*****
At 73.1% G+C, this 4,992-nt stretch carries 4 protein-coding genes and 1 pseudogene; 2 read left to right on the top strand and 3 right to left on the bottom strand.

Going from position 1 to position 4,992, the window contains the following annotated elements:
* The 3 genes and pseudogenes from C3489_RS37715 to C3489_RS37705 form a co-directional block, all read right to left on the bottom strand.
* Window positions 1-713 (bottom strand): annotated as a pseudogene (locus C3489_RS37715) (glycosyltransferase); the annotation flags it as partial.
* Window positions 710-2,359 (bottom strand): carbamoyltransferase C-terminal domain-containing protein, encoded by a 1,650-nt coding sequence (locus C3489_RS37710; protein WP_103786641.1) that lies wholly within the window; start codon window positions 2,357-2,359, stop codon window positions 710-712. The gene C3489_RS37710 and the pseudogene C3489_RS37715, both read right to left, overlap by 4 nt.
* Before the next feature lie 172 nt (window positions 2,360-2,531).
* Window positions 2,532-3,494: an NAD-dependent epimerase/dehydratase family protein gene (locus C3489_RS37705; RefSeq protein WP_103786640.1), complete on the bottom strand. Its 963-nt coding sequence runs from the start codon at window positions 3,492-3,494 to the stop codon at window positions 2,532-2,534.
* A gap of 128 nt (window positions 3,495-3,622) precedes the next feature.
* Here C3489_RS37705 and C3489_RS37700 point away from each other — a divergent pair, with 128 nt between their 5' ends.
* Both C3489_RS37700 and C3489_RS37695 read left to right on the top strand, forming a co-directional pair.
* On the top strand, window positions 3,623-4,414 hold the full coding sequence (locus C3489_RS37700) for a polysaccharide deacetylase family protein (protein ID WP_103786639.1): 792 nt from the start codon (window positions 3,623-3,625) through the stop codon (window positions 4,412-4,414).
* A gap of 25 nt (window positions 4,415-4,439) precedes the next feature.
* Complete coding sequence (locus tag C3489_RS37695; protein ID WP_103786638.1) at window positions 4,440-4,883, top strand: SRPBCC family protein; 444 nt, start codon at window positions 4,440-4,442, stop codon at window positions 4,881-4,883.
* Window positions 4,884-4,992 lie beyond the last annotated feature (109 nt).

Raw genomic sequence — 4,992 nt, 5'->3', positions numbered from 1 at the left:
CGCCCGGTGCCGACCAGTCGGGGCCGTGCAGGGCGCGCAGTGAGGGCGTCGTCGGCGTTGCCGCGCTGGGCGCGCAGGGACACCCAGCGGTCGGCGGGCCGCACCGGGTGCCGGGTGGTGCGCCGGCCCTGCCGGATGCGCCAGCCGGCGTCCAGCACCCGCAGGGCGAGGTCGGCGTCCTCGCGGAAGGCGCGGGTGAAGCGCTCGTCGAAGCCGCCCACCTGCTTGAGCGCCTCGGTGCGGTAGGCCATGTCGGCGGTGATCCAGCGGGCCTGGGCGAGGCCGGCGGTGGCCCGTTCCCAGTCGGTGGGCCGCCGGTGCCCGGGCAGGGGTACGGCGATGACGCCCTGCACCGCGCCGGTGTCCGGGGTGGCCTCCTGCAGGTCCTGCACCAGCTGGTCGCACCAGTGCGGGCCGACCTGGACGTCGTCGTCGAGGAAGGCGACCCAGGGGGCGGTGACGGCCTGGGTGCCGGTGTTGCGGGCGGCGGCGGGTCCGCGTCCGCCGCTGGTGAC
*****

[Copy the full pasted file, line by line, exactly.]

At 73.1% G+C, this 4,992-nt stretch carries 4 protein-coding genes and 1 pseudogene; 2 read left to right on the top strand and 3 right to left on the bottom strand.

Going from position 1 to position 4,992, the window contains the following annotated elements:
* The 3 genes and pseudogenes from C3489_RS37715 to C3489_RS37705 form a co-directional block, all read right to left on the bottom strand.
* Window positions 1-713 (bottom strand): annotated as a pseudogene (locus C3489_RS37715) (glycosyltransferase); the annotation flags it as partial.
* Window positions 710-2,359 (bottom strand): carbamoyltransferase C-terminal domain-containing protein, encoded by a 1,650-nt coding sequence (locus C3489_RS37710; protein WP_103786641.1) that lies wholly within the window; start codon window positions 2,357-2,359, stop codon window positions 710-712. The gene C3489_RS37710 and the pseudogene C3489_RS37715, both read right to left, overlap by 4 nt.
* Before the next feature lie 172 nt (window positions 2,360-2,531).
* Window positions 2,532-3,494: an NAD-dependent epimerase/dehydratase family protein gene (locus C3489_RS37705; RefSeq protein WP_103786640.1), complete on the bottom strand. Its 963-nt coding sequence runs from the start codon at window positions 3,492-3,494 to the stop codon at window positions 2,532-2,534.
* A gap of 128 nt (window positions 3,495-3,622) precedes the next feature.
* Here C3489_RS37705 and C3489_RS37700 point away from each other — a divergent pair, with 128 nt between their 5' ends.
* Both C3489_RS37700 and C3489_RS37695 read left to right on the top strand, forming a co-directional pair.
* On the top strand, window positions 3,623-4,414 hold the full coding sequence (locus C3489_RS37700) for a polysaccharide deacetylase family protein (protein ID WP_103786639.1): 792 nt from the start codon (window positions 3,623-3,625) through the stop codon (window positions 4,412-4,414).
* A gap of 25 nt (window positions 4,415-4,439) precedes the next feature.
* Complete coding sequence (locus tag C3489_RS37695; protein ID WP_103786638.1) at window positions 4,440-4,883, top strand: SRPBCC family protein; 444 nt, start codon at window positions 4,440-4,442, stop codon at window positions 4,881-4,883.
* Window positions 4,884-4,992 lie beyond the last annotated feature (109 nt).

Raw genomic sequence — 4,992 nt, 5'->3', positions numbered from 1 at the left:
CGCCCGGTGCCGACCAGTCGGGGCCGTGCAGGGCGCGCAGTGAGGGCGTCGTCGGCGTTGCCGCGCTGGGCGCGCAGGGACACCCAGCGGTCGGCGGGCCGCACCGGGTGCCGGGTGGTGCGCCGGCCCTGCCGGATGCGCCAGCCGGCGTCCAGCACCCGCAGGGCGAGGTCGGCGTCCTCGCGGAAGGCGCGGGTGAAGCGCTCGTCGAAGCCGCCCACCTGCTTGAGCGCCTCGGTGCGGTAGGCCATGTCGGCGGTGATCCAGCGGGCCTGGGCGAGGCCGGCGGTGGCCCGTTCCCAGTCGGTGGGCCGCCGGTGCCCGGGCAGGGGTACGGCGATGACGCCCTGCACCGCGCCGGTGTCCGGGGTGGCCTCCTGCAGGTCCTGCACCAGCTGGTCGCACCAGTGCGGGCCGACCTGGACGTCGTCGTCGAGGAAGGCGACCCAGGGGGCGGTGACGGCCTGGGTGCCGGTGTTGCGGGCGGCGGCGGGTCCGCGTCCGCCGCTGGTGAC